Controlled Atmospheres: Hypoxia, Anoxia, Hypercapnic or Hyperoxic Research
Control and modulation of atmospheres can be utilized to understand the physical composition and behavior of materials or to investigate key evolutionary, ecological, physiological and biomedical questions.
A subset of applications includes Anoxic or hypoxic pre/ post-natal development, CO2 control in incubation, post- harvest storage, aerobic capacity of athletic performance, circadian rhythm and sleep studies, and adaptation to hypoxia in burrowing organisms. Cellular mechanisms are better understood from model animal investigations of the effect of O2 concentrations on reperfusion injury from stroke or trauma, reactive oxygen species regulation and the oxidative stress response.
Important System Considerations
Measure and Control O2, CO2, Water Vapor and Pressure
- Set setpoint to continuous value
- Ramp and maintain at a setpoint
- Step the setpoint using variable soak times
- Single shot or repeat ramps
- Use with temperature control cabinetry
- Module available for Pressure regulation
Please fill out the form here and our specialists will help configure the right system for your needs or provide you with a detailed quote.
To request manuals and software updates, or find warranty and service information, please contact our Support department.
Biomedical or Exercise Physiology
Lindgren, I., & Altimiras, J. (2013). Prenatal hypoxia programs changes in β-adrenergic signaling and postnatal cardiac contractile dysfunction. American Journal of Physiology-Regulatory, Integrative and Comparative Physiology, 305(10), R1093-R1101.
Crocker, G. H., Toth, B., & Jones, J. H. (2013). Combined effects of inspired oxygen, carbon dioxide, and carbon monoxide on oxygen transport and aerobic capacity. Journal of Applied Physiology, 115(5), 643-652.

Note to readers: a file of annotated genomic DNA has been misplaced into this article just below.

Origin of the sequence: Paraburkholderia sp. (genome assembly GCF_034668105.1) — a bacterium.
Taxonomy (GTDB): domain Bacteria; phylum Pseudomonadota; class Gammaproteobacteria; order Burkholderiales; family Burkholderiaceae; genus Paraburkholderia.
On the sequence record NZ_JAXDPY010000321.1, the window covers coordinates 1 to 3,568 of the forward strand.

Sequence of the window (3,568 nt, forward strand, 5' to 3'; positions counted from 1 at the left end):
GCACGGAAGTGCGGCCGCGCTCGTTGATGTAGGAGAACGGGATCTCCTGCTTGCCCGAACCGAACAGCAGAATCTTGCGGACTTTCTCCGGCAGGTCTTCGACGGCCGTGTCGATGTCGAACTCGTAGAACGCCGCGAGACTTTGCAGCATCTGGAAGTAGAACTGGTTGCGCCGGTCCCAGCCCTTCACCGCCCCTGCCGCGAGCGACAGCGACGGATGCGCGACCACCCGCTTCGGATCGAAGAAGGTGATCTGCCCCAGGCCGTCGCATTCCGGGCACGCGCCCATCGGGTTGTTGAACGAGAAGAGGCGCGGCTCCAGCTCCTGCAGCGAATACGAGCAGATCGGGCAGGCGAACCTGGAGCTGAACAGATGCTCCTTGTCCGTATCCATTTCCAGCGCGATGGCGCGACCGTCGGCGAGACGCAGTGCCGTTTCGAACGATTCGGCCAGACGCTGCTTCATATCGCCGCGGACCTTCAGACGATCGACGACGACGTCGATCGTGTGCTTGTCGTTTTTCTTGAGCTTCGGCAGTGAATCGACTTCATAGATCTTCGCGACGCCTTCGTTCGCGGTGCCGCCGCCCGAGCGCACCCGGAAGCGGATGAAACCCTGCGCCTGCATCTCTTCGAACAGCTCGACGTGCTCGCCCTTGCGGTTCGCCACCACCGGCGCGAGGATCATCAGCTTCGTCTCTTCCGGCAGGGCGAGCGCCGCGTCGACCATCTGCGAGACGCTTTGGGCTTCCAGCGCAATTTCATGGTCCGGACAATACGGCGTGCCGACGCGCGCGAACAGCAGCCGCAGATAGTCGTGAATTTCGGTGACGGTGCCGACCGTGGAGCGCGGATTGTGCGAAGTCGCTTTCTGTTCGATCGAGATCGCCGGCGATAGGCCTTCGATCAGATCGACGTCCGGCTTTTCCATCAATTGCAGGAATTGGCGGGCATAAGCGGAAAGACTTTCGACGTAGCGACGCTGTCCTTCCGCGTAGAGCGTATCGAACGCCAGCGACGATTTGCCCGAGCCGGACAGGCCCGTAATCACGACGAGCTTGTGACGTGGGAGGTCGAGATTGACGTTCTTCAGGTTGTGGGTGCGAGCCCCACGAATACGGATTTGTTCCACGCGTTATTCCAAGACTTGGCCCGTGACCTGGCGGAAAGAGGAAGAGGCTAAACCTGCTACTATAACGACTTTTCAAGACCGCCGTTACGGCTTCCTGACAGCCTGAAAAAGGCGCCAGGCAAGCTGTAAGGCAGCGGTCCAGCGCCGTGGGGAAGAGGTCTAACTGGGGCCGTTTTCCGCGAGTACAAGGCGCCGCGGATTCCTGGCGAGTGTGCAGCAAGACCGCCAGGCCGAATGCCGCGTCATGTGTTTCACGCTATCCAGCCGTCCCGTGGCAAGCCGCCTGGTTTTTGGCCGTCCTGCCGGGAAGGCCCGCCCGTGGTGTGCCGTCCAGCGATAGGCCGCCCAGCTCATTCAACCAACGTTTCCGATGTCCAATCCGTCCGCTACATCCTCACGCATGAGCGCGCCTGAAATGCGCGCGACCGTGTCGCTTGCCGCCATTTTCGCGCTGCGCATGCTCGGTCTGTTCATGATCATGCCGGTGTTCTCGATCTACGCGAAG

Kelly, S. A., Rezende, E. L., Chappell, M. A., Gomes, F. R., Kolb, E. M., Malisch, J. L., … & Garland, T. (2014). Exercise training effects on hypoxic and hypercapnic ventilatory responses in mice selected for increased voluntary wheel running. Experimental physiology, 99(2), 403-413.
Bavis, R. W., DeAngelis, K. J., Horowitz, T. C., Reedich, L. M., & March, R. J. (2014). Hyperoxia-induced developmental plasticity of the hypoxic ventilatory response in neonatal rats: Contributions of glutamate-dependent and PDGF-dependent mechanisms. Respiratory physiology & neurobiology, 191, 84-94.
Evolutionary and Ecological Physiology:
Jew, C. J., Wegner, N. C., Yanagitsuru, Y., Tresguerres, M., & Graham, J. B. (2013). Atmospheric oxygen levels affect mudskipper terrestrial performance: implications for early tetrapods. Integrative and comparative biology, ict034.
Hawkes, L. A., Butler, P. J., Frappell, P. B., Meir, J. U., Milsom, W. K., Scott, G. R., & Bishop, C. M. (2014). Maximum Running Speed of Captive Bar-Headed Geese Is Unaffected by Severe Hypoxia. PloS one, 9(4), e94015.
Tiedke, J., Thiel, R., & Burmester, T. (2014). Molecular response of estuarine fish to hypoxia: A comparative study with ruffe and flounder from field and laboratory. PloS one, 9(3), e90778.
Environmental and Stored Products
Sousa, A. H., Faroni, L. R. D. A., & da Silva Freitas, R. (2014). RELATIVE TOXICITY OF MUSTARD ESSENTIAL OIL TO INSECT-PESTS OF STORED PRODUCTS. Revista Caatinga, 27(2), 222-226.
Magwaza, L. S., Opara, U. L., Cronje, P. J., Landahl, S., & Terry, L. A. (2013). Canopy position affects rind biochemical profile of ‘Nules Clementine’mandarin fruit during postharvest storage. Postharvest Biology and Technology, 86, 300-308.